One of the many lessons that one learns in prison is, that things are what they are and will be what they will be.
We shall not yield to violence. We shall not be deprived of union freedoms. We shall never agree with sending people to prison for their convictions.
Those magistrates who can prevent crime, and do not, in effect encourage it.
The world itself is but a large prison, out of which some are daily led to execution.
Probably the only place where a man can feel really secure is in a maximum security prison, except for the imminent threat of release.
On a planet that increasingly resembles one huge Maximum Security prison, the only intelligent choice is to plan a jail break.
Nor stony tower, nor walls of beaten brass, Nor airless dungeon, nor strong links of iron, Can be retentive to the strength of spirit; But life, being weary of these worldly bars, Never lacks power to dismiss itself.
The law does not pretend to punish everything that is dishonest. That would seriously interfere with business.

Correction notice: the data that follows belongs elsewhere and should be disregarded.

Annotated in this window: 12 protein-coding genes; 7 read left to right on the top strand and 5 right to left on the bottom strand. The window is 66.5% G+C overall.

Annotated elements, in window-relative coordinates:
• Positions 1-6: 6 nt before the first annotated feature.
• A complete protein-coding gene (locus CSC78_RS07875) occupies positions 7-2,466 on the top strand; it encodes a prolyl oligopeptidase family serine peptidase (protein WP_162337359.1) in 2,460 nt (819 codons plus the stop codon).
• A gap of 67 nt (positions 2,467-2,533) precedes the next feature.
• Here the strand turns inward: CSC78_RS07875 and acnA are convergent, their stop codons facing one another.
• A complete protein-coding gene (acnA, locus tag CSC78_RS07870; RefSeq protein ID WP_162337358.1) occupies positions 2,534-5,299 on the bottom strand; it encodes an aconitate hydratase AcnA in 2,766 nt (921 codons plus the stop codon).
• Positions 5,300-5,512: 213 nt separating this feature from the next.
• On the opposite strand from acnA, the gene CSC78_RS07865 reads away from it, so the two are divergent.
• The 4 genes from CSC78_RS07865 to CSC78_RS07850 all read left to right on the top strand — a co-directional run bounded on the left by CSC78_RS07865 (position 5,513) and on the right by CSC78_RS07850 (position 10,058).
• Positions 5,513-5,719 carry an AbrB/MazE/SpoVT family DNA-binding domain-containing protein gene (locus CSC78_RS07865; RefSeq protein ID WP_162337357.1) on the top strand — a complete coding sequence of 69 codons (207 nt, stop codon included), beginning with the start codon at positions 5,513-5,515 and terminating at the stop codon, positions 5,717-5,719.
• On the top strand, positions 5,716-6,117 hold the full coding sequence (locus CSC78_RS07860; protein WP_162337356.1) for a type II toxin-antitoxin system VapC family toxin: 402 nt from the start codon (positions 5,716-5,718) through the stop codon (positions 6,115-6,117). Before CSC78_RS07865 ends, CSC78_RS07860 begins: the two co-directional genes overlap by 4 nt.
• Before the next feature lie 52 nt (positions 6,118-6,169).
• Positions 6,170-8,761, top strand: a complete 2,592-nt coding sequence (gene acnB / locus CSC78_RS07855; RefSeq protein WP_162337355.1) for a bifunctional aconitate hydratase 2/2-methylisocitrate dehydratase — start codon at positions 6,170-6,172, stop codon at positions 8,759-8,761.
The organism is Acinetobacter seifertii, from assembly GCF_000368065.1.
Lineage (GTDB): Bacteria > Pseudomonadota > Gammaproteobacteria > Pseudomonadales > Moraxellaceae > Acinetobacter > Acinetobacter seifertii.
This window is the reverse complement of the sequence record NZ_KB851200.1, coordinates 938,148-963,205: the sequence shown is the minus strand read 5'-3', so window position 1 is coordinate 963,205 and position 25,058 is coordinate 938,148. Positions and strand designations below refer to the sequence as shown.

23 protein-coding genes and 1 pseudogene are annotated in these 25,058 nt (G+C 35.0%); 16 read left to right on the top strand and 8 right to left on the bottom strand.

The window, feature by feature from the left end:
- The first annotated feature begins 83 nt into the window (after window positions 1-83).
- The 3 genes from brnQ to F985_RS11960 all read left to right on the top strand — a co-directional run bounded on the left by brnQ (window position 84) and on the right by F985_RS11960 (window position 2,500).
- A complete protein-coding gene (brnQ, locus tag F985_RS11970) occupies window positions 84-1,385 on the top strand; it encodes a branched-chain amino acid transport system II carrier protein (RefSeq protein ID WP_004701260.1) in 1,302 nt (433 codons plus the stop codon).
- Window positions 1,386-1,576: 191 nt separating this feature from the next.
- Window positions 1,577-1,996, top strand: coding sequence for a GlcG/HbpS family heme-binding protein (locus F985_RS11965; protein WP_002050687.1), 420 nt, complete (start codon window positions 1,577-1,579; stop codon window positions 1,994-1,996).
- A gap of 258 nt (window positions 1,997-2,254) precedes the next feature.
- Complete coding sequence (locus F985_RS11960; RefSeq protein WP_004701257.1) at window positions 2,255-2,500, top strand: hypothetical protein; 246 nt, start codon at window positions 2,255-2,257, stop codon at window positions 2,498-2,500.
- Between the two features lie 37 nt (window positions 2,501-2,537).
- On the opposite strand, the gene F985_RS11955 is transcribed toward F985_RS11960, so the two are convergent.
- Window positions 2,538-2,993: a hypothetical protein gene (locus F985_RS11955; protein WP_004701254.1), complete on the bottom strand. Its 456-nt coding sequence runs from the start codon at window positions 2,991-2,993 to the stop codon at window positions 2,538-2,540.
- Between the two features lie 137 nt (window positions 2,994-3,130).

The common argument that crime is caused by poverty is a kind of slander on the poor.
It is safer that a bad man should not be accused, than that he should be acquitted.
The uneven impact of actual enforcement measures tends to mirror and reinforce more general patterns of discrimination (along socioeconomic, racial and ethnic, sexual, and perhaps generational lines) within the society. As a consequence, such enforcement (ineffective as it may be in producing conformity) almost certainly reinforces feelings of alienation already prevalent within major segments of the population.
Concepts of justice must have hands and feet to carry out justice in every case in the shortest possible time and the lowest possible cost. That is the challenge to every lawyer and judge in America.
We who live in prison, and in whose lives there is no event but sorrow, have to measure time by throbs of pain, and the record of bitter moments.
To be in prison so long, it's difficult to remember exactly what you did to get there.
The public have more interest in the punishment of an injury than he who receives it.